Then it's late, and we retire. In the morning, D and I talk as she prepares her day's lunch in the kitchen. She tells me about a radio program that morning talking about a book that reminded her of our conversation last night, and about how sometimes the things that happen to us that are sad, or bad, are really there to help us appreciate the good, and the light, that much more. It's something I have heard a few times, a few different ways, over the past couple of months.
In the end, she gives me some direction on how to get to what I need to get this morning, a map of sorts, outlining some stops along the way. She leaves for work, and I begin preparing to leave. As I went to get the children ready, I saw a picture from their wedding. It was the most beautiful scene I had ever seen. They were standing by a window that looked out on a rainforest, somewhere exotic, like perhaps Madagascar, and it was just the two of them and the minister. She was so beautiful, and they looked at each other with adoration. It made me smile, remembering her as the Prom Queen, and G teasing us about our alleged dorkiness.
I drive off to the next stage of my journey, thinking, thinking about pictures and maps and directions, and how sometimes we have to take the wrong way before we see the signs that are pointing us in the right direction, to the road of light and better days ahead.

Sunday, March 07, 2010

Every Sunday, it's the same struggle. Two kids who don't want to go to church are scrubbed, dressed, and sent out to the car, always at the last minute. No matter what time I get started, we always seem to be leaving right when we are supposed to get there. Realistically, we are always about ten minutes late - the amount of time it would take me to get the youngest situated in some kind of other activity besides sitting next to me in service, struggling to sit still and be quiet. So there we are, and there we struggle.
Every Sunday, it's the same thing. It's the struggle with him to keep his mouth from running, a million little disturbances, the occasional dirty looks from people around us. Luckily, I think, we have choices between two services, and this one I always choose, because it's not nearly as quiet of a service as the other one, not nearly as serious, so not nearly as high of a penalty. If I had my choice between the two, I would choose the other - the other service going on next door is more mentally engaging, whereas this one, the contemporary service, is more emotionally based. There is always something about it, though, that makes me feel God at a heart level, instead of a head level, and this week, it was no exception.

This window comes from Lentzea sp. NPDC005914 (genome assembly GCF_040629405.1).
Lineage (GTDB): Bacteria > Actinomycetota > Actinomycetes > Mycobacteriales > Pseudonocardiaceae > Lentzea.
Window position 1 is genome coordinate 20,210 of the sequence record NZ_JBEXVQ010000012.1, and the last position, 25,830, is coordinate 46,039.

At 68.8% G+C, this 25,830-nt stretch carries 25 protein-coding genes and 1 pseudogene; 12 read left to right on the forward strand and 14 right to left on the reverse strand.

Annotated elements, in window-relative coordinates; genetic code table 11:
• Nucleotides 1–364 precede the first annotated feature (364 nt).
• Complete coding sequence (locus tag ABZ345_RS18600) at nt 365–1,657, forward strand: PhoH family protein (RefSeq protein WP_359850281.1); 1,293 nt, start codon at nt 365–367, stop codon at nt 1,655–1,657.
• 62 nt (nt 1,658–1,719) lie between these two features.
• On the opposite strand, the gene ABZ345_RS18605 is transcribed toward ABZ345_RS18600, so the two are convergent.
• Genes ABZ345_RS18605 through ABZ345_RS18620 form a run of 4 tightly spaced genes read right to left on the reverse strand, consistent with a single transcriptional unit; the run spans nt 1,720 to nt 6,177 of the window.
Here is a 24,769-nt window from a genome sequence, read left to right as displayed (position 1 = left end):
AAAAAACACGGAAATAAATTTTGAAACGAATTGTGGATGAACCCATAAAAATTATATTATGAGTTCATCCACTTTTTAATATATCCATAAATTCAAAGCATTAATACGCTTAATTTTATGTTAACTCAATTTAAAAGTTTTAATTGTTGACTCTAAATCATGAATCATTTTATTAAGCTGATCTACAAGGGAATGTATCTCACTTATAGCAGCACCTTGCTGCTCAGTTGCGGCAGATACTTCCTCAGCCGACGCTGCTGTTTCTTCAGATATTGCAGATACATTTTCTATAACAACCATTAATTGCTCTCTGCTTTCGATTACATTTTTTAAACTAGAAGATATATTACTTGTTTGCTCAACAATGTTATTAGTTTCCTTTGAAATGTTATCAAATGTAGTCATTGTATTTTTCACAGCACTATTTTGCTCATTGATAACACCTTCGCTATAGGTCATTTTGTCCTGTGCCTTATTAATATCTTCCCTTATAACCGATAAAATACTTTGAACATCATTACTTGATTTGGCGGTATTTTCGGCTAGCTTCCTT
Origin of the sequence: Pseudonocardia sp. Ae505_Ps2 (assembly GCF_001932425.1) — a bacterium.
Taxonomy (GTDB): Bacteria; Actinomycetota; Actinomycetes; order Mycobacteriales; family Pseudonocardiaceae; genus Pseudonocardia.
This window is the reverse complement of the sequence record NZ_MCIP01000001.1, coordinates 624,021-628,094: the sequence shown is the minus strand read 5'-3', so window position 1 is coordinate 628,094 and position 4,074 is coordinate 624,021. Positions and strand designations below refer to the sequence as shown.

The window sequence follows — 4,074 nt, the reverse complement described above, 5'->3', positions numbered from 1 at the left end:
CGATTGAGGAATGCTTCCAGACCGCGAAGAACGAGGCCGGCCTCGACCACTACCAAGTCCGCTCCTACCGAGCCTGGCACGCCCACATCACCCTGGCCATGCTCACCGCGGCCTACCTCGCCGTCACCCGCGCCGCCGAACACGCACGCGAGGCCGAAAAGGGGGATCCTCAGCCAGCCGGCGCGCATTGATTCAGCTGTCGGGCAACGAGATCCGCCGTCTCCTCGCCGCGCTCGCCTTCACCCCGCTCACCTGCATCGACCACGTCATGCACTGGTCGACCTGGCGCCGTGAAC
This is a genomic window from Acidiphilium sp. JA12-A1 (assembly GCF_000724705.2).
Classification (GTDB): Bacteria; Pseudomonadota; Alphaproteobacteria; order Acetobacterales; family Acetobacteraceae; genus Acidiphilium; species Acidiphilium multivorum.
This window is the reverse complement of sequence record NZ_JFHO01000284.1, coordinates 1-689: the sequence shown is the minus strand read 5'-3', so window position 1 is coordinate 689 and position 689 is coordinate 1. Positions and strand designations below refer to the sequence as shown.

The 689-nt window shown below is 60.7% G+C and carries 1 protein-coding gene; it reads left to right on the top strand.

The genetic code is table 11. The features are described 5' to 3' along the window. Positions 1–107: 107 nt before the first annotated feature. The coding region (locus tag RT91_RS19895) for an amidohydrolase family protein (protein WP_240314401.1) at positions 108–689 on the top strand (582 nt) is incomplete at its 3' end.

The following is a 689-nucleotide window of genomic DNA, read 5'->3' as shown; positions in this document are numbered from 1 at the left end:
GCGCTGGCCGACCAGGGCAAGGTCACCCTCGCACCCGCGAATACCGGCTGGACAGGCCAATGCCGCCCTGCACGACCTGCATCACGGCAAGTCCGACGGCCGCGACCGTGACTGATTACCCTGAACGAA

There is live music, and colors swirling, and darkness inside the heart of the church, and pictures projected on to twin screens on either side of the stage, the words to the songs running over them. This week, it started with a picture of light streaming through the open canopy of a forest, a place where God exists to me. I was feeling it, not thinking it. A woman onstage was talking about her decision on a particular song we were to sing, talking about how her life was so full of all these distractions, and finally, when she came to ask God to reveal to her what music she should chose, and sought his counsel on the other issues, the answer was that He had been waiting for her this whole time, just waiting for her to start leaning on him already. And with this revelation, she chose Amazing Grace (My Chains Are Gone) , a modern twist on an old hymn. I always loved this song, but this day, I was being moved by the words.
Clips from a movie about the Last Supper rolled across the twin screens as this week's Scripture was played from a recording that reverberated throughout the sanctuary. The minister began his sermon, a time that is usually the most challenging with the children, mostly the youngest one. Today, it was the usual struggle again, the constant whispering between us, his requests for toys or potty breaks, my admonishments, attempts to engage him in coloring, the questioning myself on if other well-intended people are right, if he is too young for this and I should just make sure he is in the nursery during this, or in the little church choir upstairs, but always the guilt of pushing him into something away from me when all week I spent away from him at work, the desire to show him how I live my faith, how I want it to be for him, the expectations I have versus the reality of taking a three year old to church services that he can't understand. The difference this time, though, was how I felt about it. My heart was so much lighter than it has been in the past, dealing with this same problem, and I say a silent prayer to God, thanking him for bringing that light back into my life, for chasing the darkness away.
I am only catching snatches of the sermon, which is exasperating me, because I really want to absorb it today, and some of what Brian is saying is speaking to me. In fact, he is kind of talking about some of what I've been thinking about, about the struggle, and how we are to deal with it, questioning if we allowed ourselves to be defined by the struggle, or transcend it. "Some of us here are dealing with pain, dealing with past abusive relationships, dealing with dark times, and what God wants is for us to not be defined by that, but defined by this instead", and he gestures to the breaking of bread and the spilling of wine, of the sacrifice of the Lamb. He is talking about Passover, and the marking of the doors with sheep's blood, and the gift of people's presence in our lives, and my mind is rolling.